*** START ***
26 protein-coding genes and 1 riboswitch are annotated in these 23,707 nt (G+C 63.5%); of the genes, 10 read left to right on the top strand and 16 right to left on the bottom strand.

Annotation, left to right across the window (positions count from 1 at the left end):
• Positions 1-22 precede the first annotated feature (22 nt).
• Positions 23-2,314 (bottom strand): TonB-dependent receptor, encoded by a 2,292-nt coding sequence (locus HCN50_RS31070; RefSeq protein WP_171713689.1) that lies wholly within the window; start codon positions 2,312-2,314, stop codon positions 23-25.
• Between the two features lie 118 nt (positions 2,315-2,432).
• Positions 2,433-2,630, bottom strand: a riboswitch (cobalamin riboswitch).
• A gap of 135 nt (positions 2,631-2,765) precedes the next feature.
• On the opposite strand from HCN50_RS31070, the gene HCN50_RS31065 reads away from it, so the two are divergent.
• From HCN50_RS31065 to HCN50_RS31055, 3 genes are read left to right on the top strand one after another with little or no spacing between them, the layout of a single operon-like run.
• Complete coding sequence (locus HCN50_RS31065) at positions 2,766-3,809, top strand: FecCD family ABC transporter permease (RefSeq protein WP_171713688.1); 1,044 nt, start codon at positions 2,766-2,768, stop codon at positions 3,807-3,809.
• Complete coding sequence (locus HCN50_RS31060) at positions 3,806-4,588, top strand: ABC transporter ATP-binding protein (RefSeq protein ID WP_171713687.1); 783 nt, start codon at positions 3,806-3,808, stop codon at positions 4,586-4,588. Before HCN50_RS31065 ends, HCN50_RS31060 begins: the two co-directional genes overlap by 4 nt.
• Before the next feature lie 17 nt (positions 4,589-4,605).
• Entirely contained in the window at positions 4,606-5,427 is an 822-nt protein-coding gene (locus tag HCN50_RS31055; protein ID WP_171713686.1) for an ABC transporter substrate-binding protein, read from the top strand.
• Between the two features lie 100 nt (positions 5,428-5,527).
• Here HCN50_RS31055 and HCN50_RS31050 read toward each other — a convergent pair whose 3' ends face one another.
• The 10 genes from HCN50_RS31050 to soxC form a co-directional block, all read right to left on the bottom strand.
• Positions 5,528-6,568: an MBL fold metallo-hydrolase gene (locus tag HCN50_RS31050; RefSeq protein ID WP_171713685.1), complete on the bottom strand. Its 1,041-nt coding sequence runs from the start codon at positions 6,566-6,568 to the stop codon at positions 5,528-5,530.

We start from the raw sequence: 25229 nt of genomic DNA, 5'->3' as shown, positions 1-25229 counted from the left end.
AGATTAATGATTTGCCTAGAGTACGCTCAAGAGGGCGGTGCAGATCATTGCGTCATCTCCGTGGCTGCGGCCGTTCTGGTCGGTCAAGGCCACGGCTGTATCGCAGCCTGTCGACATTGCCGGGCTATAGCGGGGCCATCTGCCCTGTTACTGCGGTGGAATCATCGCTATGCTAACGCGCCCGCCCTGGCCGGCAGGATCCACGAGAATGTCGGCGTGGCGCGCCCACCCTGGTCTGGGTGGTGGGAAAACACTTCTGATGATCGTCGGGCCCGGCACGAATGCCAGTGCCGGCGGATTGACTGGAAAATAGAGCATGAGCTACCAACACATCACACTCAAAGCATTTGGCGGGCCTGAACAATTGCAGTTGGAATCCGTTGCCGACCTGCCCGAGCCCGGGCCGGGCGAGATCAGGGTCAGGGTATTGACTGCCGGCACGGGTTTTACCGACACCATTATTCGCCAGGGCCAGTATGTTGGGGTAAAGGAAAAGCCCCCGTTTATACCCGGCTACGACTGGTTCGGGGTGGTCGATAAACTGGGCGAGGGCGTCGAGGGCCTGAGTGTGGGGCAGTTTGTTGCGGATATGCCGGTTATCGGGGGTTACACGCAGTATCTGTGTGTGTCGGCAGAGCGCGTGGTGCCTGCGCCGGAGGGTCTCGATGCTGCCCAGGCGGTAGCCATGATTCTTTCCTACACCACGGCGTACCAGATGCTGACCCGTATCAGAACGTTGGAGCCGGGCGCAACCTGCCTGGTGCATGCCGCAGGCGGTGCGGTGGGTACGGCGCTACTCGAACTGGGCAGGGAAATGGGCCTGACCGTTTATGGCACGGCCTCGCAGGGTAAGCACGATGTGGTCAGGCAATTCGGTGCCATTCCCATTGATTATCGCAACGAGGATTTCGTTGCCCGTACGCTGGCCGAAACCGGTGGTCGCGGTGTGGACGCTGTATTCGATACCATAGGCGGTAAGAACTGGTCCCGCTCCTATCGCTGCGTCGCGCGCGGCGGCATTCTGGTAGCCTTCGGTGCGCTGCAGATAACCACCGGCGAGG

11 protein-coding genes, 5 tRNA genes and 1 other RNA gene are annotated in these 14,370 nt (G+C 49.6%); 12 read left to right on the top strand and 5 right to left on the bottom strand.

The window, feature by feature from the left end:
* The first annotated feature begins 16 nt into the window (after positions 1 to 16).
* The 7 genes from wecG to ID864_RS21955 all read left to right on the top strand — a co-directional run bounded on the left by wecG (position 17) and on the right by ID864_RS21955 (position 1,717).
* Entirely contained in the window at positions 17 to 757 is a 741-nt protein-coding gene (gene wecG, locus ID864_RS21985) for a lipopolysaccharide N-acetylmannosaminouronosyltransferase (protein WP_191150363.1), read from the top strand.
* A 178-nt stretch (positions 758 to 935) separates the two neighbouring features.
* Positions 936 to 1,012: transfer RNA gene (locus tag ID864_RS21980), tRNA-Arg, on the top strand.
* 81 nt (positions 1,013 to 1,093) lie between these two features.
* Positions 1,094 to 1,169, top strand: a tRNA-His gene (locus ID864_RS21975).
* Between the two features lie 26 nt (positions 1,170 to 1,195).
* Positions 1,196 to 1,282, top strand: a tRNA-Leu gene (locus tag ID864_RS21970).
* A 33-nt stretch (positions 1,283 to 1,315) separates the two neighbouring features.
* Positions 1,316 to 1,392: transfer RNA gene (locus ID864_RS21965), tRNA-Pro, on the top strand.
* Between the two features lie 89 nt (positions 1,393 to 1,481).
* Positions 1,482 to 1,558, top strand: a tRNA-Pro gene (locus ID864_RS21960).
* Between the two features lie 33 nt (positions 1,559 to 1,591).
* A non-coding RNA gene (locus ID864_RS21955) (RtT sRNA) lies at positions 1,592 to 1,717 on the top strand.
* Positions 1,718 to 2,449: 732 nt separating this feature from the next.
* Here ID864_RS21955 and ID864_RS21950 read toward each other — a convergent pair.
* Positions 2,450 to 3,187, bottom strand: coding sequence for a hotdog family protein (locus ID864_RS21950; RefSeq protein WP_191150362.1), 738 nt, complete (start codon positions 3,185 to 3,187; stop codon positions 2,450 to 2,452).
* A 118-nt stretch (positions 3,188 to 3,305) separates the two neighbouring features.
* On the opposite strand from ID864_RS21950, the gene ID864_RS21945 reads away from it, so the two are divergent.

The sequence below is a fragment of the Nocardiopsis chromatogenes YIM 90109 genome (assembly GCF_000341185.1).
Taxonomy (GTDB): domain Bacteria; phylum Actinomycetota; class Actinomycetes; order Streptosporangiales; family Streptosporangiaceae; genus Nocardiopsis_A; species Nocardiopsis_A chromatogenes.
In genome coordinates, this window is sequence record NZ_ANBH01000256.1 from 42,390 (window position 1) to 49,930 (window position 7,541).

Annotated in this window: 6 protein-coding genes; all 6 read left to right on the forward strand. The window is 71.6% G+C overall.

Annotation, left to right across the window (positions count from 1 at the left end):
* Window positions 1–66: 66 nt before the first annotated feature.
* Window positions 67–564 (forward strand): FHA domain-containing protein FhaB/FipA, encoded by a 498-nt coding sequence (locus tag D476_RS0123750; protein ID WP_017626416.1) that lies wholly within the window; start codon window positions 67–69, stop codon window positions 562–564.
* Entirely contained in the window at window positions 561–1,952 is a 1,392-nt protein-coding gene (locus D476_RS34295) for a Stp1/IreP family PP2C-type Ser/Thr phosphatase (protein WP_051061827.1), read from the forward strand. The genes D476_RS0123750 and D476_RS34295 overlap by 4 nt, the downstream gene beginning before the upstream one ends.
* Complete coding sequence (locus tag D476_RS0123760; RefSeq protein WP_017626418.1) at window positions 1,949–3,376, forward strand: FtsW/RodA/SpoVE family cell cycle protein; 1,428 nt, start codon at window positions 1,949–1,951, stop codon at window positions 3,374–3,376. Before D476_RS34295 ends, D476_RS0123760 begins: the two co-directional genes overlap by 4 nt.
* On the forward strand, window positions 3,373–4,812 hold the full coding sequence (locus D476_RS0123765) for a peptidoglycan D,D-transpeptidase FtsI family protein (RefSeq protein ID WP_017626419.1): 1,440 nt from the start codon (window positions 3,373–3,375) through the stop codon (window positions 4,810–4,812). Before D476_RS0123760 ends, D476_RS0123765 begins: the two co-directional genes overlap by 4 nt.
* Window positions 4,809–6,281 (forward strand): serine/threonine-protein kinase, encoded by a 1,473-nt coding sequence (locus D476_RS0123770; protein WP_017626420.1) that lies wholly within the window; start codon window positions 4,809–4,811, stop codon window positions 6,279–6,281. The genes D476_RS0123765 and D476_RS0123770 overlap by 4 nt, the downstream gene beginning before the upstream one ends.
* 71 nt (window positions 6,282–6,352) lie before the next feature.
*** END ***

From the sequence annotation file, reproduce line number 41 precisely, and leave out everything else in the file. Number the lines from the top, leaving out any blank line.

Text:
* On the opposite strand from ID864_RS21950, the gene ID864_RS21945 reads away from it, so the two are divergent.